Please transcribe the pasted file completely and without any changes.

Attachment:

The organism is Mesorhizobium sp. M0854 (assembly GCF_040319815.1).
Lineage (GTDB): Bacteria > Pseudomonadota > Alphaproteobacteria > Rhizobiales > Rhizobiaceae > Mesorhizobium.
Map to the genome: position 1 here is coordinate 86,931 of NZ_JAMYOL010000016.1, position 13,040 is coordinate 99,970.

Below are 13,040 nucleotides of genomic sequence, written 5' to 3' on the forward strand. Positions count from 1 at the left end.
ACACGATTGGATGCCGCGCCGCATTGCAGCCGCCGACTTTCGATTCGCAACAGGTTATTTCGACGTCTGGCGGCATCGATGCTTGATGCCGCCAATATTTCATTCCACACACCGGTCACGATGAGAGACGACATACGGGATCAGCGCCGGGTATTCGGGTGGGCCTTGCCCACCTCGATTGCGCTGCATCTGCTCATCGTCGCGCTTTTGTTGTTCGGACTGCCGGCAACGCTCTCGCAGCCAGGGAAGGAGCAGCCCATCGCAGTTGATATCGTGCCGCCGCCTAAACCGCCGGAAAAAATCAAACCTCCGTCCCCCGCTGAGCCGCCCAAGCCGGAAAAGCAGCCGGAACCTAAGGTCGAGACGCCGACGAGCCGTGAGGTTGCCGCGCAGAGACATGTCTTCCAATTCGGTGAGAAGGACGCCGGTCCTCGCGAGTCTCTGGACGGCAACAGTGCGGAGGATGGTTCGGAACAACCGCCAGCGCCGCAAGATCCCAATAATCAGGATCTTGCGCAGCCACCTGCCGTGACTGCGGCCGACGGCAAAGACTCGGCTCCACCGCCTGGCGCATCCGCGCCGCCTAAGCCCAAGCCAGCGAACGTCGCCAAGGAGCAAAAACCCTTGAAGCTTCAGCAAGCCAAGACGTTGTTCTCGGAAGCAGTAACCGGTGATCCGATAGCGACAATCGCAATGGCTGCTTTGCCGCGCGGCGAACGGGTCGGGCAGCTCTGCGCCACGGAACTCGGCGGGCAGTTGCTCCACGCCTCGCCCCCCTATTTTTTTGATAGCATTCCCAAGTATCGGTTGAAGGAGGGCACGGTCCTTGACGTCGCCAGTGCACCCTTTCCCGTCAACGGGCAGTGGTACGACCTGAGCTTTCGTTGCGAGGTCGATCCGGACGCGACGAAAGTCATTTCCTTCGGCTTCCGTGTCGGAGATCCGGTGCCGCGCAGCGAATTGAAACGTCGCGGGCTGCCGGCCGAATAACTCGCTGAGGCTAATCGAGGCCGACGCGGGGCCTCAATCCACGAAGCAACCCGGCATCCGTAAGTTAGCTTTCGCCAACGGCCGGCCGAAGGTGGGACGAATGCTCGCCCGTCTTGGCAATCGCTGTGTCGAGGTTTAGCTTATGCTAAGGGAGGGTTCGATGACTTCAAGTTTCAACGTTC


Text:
The organism is Mesorhizobium sp. M0854 (assembly GCF_040319815.1).
Lineage (GTDB): Bacteria > Pseudomonadota > Alphaproteobacteria > Rhizobiales > Rhizobiaceae > Mesorhizobium.
Map to the genome: position 1 here is coordinate 86,931 of NZ_JAMYOL010000016.1, position 13,040 is coordinate 99,970.

Below are 13,040 nucleotides of genomic sequence, written 5' to 3' on the forward strand. Positions count from 1 at the left end.
ACACGATTGGATGCCGCGCCGCATTGCAGCCGCCGACTTTCGATTCGCAACAGGTTATTTCGACGTCTGGCGGCATCGATGCTTGATGCCGCCAATATTTCATTCCACACACCGGTCACGATGAGAGACGACATACGGGATCAGCGCCGGGTATTCGGGTGGGCCTTGCCCACCTCGATTGCGCTGCATCTGCTCATCGTCGCGCTTTTGTTGTTCGGACTGCCGGCAACGCTCTCGCAGCCAGGGAAGGAGCAGCCCATCGCAGTTGATATCGTGCCGCCGCCTAAACCGCCGGAAAAAATCAAACCTCCGTCCCCCGCTGAGCCGCCCAAGCCGGAAAAGCAGCCGGAACCTAAGGTCGAGACGCCGACGAGCCGTGAGGTTGCCGCGCAGAGACATGTCTTCCAATTCGGTGAGAAGGACGCCGGTCCTCGCGAGTCTCTGGACGGCAACAGTGCGGAGGATGGTTCGGAACAACCGCCAGCGCCGCAAGATCCCAATAATCAGGATCTTGCGCAGCCACCTGCCGTGACTGCGGCCGACGGCAAAGACTCGGCTCCACCGCCTGGCGCATCCGCGCCGCCTAAGCCCAAGCCAGCGAACGTCGCCAAGGAGCAAAAACCCTTGAAGCTTCAGCAAGCCAAGACGTTGTTCTCGGAAGCAGTAACCGGTGATCCGATAGCGACAATCGCAATGGCTGCTTTGCCGCGCGGCGAACGGGTCGGGCAGCTCTGCGCCACGGAACTCGGCGGGCAGTTGCTCCACGCCTCGCCCCCCTATTTTTTTGATAGCATTCCCAAGTATCGGTTGAAGGAGGGCACGGTCCTTGACGTCGCCAGTGCACCCTTTCCCGTCAACGGGCAGTGGTACGACCTGAGCTTTCGTTGCGAGGTCGATCCGGACGCGACGAAAGTCATTTCCTTCGGCTTCCGTGTCGGAGATCCGGTGCCGCGCAGCGAATTGAAACGTCGCGGGCTGCCGGCCGAATAACTCGCTGAGGCTAATCGAGGCCGACGCGGGGCCTCAATCCACGAAGCAACCCGGCATCCGTAAGTTAGCTTTCGCCAACGGCCGGCCGAAGGTGGGACGAATGCTCGCCCGTCTTGGCAATCGCTGTGTCGAGGTTTAGCTTATGCTAAGGGAGGGTTCGATGACTTCAAGTTTCAACGTTC